The situation has become much more difficult in the past year as the oil price has precipitously declined. The government has needed to dramatically reduce dollar concessions, meaning fewer goods are being imported. In 2015 it provided importers with 65% fewer dollars than in 2014, 76% less than in 2013. At the same time, the government has covered its deficits by printing money in local currency not backed by foreign reserves. The amount of money circulating in the economy increased by more than 60% in each of the last three years.
The end result is that scarcities of basic goods have surpassed 80%. This means that any basic good—for example powdered milk—is not available at eight out of ten stores. And the two stores that have powdered milk will also have lines of people waiting to buy it. In these lines over half of the people will be buying to resell, an occupation Venezuelans call bachaqueo after the carpenter ants that carry on their backs many times their own weight. They usually sell to resellers who sell at ten to twenty times the original price. The average citizen, then, is faced with either paying inflated prices on the informal market, or waiting in lines for hours to purchase whatever is available.
The government blames Venezuela’s difficulties on an “economic war” carried out by the national bourgeoisie presumably in cahoots with imperialist powers in the US and Europe. They accuse capitalist enterprises of reducing production or hoarding products to undermine Venezuela’s socialist revolution. Even the bachaqueros are seen as part of a conspiracy and are called traitors by Maduro and others.
But just looking at the numbers above, the situation is not difficult to understand. Indeed it is hard to imagine an economy with ever fewer goods, ever more currency, an inflated exchange rate, and price controls, leading to anything other than the duplet of scarcities and inflation. And indeed the discourse of an economic war is dismissed by 70-80% of the population.
Having failed to come to an agreement and receiving limited public enthusiasm, the opposition’s current strategy seems to be to wait for a crisis of governance to topple the Maduro government. Indeed the economic numbers do not add up for the government actually being able to both pay its debt and feed its people. Analysts suggest that with oil at $30 a barrel, Venezuela will earn approximately $22 billion in oil revenue. But to service its debt and cover imports—even with a 35% reduction in imports from last year—Venezuela would need $49 billion, meaning it has a $27 billion deficit to cover. Unless the government finds significant new funding, it is not clear how it can both pay its debt and feed the people.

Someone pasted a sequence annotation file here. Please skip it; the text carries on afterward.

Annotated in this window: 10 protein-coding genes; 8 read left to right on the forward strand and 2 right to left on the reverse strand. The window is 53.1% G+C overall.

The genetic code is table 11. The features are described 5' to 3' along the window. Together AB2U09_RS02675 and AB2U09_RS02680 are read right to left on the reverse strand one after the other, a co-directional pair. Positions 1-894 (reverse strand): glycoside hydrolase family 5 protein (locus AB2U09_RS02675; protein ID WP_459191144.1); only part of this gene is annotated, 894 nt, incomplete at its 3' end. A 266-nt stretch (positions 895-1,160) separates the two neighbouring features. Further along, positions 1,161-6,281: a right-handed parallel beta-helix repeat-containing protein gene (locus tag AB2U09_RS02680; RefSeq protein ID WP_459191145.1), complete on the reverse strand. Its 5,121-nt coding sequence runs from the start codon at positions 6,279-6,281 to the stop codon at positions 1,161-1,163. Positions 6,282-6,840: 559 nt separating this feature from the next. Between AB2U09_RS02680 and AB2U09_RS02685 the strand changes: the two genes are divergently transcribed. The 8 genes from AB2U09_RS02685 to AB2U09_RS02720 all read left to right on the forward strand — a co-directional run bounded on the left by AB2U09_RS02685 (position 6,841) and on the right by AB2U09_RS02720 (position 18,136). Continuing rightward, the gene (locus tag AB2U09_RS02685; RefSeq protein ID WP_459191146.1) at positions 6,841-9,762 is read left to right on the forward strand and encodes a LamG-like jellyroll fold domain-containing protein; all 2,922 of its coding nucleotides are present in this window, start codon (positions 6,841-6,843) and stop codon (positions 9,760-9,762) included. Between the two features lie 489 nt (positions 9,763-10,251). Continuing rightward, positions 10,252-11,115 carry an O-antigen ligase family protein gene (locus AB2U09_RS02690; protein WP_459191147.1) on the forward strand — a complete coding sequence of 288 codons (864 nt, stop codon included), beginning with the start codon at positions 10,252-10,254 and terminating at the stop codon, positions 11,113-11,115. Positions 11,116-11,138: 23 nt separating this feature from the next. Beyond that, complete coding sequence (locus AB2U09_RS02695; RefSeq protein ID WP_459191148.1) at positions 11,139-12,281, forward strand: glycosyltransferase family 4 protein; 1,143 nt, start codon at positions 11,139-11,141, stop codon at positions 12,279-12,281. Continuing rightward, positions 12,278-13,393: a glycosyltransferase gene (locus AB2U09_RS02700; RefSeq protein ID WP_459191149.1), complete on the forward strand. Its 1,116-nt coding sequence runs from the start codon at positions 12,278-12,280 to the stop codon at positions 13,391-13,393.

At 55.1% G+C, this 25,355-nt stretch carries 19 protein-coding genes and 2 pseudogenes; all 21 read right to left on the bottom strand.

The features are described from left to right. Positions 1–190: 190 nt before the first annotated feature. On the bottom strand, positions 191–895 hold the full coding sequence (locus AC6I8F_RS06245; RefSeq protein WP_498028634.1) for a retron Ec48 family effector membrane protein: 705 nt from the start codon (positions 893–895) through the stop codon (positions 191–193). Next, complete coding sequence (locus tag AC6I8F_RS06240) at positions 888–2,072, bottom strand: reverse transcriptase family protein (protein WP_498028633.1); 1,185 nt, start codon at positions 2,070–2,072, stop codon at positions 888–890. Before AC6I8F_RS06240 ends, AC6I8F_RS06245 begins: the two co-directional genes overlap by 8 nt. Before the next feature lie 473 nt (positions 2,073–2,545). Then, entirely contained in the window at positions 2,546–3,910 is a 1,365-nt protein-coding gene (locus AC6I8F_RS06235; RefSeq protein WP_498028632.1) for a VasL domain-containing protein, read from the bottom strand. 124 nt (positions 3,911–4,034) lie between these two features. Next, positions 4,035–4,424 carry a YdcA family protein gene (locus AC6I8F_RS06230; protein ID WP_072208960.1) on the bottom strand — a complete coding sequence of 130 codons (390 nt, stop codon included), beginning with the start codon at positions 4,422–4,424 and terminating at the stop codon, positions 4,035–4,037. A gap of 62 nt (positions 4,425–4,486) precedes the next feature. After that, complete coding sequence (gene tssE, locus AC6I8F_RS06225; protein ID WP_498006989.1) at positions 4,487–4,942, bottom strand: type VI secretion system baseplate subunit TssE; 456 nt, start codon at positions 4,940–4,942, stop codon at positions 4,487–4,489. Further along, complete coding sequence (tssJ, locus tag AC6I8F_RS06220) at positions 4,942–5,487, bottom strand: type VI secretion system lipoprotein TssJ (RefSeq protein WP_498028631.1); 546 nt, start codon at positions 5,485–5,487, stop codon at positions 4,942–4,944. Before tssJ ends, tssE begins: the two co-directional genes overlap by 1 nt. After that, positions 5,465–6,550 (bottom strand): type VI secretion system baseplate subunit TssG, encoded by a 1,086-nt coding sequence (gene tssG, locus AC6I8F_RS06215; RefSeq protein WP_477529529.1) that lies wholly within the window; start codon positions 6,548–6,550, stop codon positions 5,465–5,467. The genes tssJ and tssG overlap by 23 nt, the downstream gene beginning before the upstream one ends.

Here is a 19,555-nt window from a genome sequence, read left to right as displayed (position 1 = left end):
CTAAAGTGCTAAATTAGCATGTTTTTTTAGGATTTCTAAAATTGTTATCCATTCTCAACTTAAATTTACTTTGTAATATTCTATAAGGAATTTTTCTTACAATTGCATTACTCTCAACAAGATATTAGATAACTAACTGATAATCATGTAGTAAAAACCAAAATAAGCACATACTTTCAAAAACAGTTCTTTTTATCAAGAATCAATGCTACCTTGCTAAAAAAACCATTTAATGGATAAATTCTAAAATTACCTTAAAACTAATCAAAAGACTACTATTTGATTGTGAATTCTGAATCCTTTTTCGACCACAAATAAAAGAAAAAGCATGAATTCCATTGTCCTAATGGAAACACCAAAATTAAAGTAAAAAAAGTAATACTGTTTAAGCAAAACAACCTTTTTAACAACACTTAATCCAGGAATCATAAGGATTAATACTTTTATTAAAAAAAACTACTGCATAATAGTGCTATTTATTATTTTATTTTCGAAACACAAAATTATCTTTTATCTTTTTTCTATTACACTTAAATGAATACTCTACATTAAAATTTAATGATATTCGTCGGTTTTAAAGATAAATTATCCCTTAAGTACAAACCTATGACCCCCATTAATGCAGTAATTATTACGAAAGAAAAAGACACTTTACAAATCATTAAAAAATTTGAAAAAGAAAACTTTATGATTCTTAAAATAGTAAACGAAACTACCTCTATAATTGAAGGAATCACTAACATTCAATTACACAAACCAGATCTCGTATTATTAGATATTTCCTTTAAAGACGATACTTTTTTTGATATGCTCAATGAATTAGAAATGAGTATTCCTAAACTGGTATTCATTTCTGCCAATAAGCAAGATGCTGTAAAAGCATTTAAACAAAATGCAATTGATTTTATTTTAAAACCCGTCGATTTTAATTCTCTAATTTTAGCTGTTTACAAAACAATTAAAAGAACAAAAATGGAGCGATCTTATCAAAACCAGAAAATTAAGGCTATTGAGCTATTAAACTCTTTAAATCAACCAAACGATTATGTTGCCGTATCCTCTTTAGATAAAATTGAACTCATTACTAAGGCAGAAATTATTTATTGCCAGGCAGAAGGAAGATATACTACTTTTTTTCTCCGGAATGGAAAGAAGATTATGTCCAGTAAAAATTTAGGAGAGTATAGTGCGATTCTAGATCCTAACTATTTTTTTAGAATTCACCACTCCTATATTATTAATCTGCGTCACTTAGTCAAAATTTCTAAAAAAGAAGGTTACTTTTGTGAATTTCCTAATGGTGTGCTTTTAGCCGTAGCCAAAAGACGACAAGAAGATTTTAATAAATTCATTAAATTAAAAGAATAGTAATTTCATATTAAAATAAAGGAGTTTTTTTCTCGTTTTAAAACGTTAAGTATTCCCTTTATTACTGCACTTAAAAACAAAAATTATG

What is worse, Venezuela cannot simply default and try to move on without international credit. Venezuela needs to get paid for the oil it exports and has extensive assets abroad that could be confiscated, including oil tankers with tens of millions of dollars of crude that could also be embargoed. Knowing this, the government has prioritized paying its debt and citizens have increasingly felt the pinch through scarcities.
Before the economic crisis hits bottom, Venezuela will likely go through an electricity crisis. The cyclical El Nino drought has hit Venezuela harder this year than anytime this century. The Guri hydroelectric dam, the biggest of the hydroelectric works that provide 60% of Venezuela’s electricity, reached its lowest recorded level ever in the first week of April, almost two months before water levels traditionally recover with the beginning of the rainy season. This recently led the Maduro government to declare a four-day work week for the months of April and May and has already started to produce rolling black outs.
All of these problems could lead to serious social discontent and protests. Already last year there was on average one case of looting per day. Fortunately, only in a couple were people hurt. But all it would take would be a ham-fisted response by Venezuelan security forces to articulate these disparate protests into a larger expression of discontent.
The opposition seems to be counting on the economic and electricity emergencies leading to a crisis of governance that will bring the Maduro government down. However, Chavismo still has considerable institutional strength and seems intent on making change look impossible by styming opposition initiatives. It is not unlikely that they will try to further reduce the National Assembly’s power in the coming months.
But the real losers from this stalemate are the Venezuelan people who now more than ever need politicians that represent their interests. When asked, 90% of Venezuelans think the relationship between the opposition and the Maduro government will continue to be one of conflict. But incredibly, when asked what kind of relationship they would like to see, 85% each of: government supporters, government opponents and independents, suggested they would like to see cooperation to resolve Venezuela’s problems. This suggests that what we are seeing more than anything else in Venezuela is a crisis of representation, as two sides struggle for power, instead of collaborating to resolve the problems affecting average citizens.